Article by Laura Allers-Lowry
Like many other “green” event planners I know, I recently became aware that I may have a problem with biofuel. If you are a planner of large, outdoor events that need generator-sourced electricity, you have walked in my shoes.
You know what it’s like to believe that you are using the least carbon-producing fuel for your event, only to find out that biofuel may not be what you thought it was.
Yes, we boasted how our events did not run on dirty diesel fuel, but on clean-burning biofuel. However, this “green” alternative is not the cure-all we once thought. So many people have a black-and-white thought process when it comes to fuel: Regular fuel = bad, and bio- or eco-anything = good. I am guilty of this as well, but let’s walk through the subject together, and be better “green” event planners when it’s over!
Not all biofuels are created equal. Yes, these alternatives are better than using old-fashioned diesel fuel for an event generator, but the fact is, we all need to know exactly what kind of fuel we are feeding our generators. You can expect controversy no matter which fuel you choose, so pick wisely.
I formed a love affair with biodiesel after the first time I heard about it. I thought it was the answer to all my event generator problems. Even during a family vacation to the desert southwest, I was thrilled to see biodiesel available everywhere! It’s a true renewable energy source, made from vegetable oil straight from soybeans, palm oil, and sunflower seeds. Naturally, I figured biodiesel was the real deal.
But as I have since learned, it has its drawbacks. According to the Diesel Power & Supply website, one of the leading alternative fuel generator leaders in the U.S., there are two significant disadvantages to our beloved fuel:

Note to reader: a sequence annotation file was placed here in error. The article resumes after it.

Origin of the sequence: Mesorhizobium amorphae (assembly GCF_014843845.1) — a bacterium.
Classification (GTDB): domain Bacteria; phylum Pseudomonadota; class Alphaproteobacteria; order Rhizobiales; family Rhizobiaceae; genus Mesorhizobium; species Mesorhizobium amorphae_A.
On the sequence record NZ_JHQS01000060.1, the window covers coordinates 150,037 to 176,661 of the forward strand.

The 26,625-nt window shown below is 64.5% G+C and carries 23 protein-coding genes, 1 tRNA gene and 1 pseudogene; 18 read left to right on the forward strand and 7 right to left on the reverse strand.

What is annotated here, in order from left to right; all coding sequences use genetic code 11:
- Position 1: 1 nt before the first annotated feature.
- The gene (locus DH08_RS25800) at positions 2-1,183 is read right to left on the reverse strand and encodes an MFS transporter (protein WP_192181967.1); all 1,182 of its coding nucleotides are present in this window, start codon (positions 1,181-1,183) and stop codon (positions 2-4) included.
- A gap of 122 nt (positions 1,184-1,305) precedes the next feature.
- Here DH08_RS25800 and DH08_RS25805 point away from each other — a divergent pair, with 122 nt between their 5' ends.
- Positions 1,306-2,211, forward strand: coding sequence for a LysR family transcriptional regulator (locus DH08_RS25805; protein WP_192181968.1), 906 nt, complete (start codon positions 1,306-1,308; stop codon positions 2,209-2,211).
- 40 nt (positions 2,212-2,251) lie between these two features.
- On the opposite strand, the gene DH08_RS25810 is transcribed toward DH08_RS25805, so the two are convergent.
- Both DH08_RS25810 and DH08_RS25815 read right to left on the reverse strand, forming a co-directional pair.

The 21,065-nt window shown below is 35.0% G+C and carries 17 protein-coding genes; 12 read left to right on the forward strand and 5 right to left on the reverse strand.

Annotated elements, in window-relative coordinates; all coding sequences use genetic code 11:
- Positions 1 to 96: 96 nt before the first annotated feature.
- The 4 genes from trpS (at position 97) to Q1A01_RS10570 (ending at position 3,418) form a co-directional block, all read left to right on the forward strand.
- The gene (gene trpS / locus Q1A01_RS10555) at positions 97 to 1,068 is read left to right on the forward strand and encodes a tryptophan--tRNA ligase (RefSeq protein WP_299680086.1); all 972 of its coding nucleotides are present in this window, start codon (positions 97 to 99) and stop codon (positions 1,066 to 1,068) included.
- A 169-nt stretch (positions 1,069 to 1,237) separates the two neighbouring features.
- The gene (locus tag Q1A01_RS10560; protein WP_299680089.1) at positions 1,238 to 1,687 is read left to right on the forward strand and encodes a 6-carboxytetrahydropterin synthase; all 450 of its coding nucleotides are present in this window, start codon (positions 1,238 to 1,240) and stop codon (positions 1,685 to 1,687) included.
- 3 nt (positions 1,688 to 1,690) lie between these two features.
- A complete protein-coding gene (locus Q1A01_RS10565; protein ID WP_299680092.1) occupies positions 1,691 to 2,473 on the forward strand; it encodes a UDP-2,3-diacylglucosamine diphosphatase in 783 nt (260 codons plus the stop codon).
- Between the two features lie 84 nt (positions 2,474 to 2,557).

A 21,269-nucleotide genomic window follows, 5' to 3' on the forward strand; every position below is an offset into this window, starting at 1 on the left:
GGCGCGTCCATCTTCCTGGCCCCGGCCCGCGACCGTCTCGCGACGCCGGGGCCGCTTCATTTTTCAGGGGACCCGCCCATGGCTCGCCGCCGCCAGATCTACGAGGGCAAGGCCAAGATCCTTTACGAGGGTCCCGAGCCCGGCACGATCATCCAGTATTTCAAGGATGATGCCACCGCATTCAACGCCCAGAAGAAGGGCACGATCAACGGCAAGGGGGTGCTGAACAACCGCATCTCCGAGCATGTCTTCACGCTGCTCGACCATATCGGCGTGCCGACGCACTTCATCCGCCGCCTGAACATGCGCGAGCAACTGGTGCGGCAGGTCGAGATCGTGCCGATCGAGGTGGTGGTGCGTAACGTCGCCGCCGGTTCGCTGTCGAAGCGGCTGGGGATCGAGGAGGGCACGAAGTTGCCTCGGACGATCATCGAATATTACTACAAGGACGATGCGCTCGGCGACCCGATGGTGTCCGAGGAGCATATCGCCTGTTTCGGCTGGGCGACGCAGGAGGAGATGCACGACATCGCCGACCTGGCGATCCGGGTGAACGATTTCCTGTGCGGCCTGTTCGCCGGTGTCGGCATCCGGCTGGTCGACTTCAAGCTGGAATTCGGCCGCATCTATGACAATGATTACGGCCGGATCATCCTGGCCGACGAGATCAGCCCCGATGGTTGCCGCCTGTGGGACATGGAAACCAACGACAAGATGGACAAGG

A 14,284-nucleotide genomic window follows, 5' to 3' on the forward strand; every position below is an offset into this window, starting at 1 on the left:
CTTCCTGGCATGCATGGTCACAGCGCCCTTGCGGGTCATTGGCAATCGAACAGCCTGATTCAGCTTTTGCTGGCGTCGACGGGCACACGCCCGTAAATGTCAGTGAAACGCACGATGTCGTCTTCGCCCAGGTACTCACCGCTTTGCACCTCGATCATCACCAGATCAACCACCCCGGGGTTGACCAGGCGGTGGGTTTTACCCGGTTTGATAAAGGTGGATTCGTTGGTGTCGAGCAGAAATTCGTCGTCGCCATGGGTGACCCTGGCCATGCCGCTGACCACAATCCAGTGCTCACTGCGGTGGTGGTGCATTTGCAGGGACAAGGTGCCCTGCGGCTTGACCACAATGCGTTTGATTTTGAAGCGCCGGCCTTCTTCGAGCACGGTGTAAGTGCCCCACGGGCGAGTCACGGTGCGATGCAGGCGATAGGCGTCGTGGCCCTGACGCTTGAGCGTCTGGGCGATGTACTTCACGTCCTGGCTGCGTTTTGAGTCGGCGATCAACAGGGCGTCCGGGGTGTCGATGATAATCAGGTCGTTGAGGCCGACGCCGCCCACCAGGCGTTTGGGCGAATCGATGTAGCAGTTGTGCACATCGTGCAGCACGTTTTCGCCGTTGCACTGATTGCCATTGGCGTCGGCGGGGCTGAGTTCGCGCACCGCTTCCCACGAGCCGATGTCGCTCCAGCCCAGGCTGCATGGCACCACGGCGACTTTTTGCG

- Biodiesel cannot be used in cold climates because it becomes a gel at lower temperatures. In other words, it’s out of the question for my midwest event locations.
- Not all generators are built to use this new fuel alternative. It can clog their filters, and cause other problems as well.
As an alternative, those of us in cooler climates can use a biofuel blend known as Bio20. It’s made of 20 percent biodiesel mixed with 80 percent regular diesel. This is the fuel many event operators use in place of regular diesel fuel, in an effort to be more environmentally responsible. You may be thinking, how is this better, if only 20 percent of it is biodiesel? Still, Bio20 is the best we can do in this area for now.
Recently, I was reminded of another fuel that burns cleaner and is more environmentally friendly than just about any other on the market: Propane. Didn’t consider that, did you? Neither did I. Propane101.com, an online resource designed to educate consumers about propane, explains that this energy source is not born of “renewables,” and that leads to controversy over whether it can actually be called a “green” fuel. But its emissions are still impressively low, and it is being considered as a serious event fuel alternative. In fact, many people are working to create and market a generator that can use propane for events’ electrical needs.
Stay tuned, because we may witness a significant paradigm shift in the near future when it comes to fuel. These are exciting times! In the end, we should remain open to change, embrace new alternatives, and do our part to keep the environment in its natural state. That is why they call us “green” event planners.
Laura Allers-Lowry is event coordinator for St. Louis Earth Day, a nonprofit organization.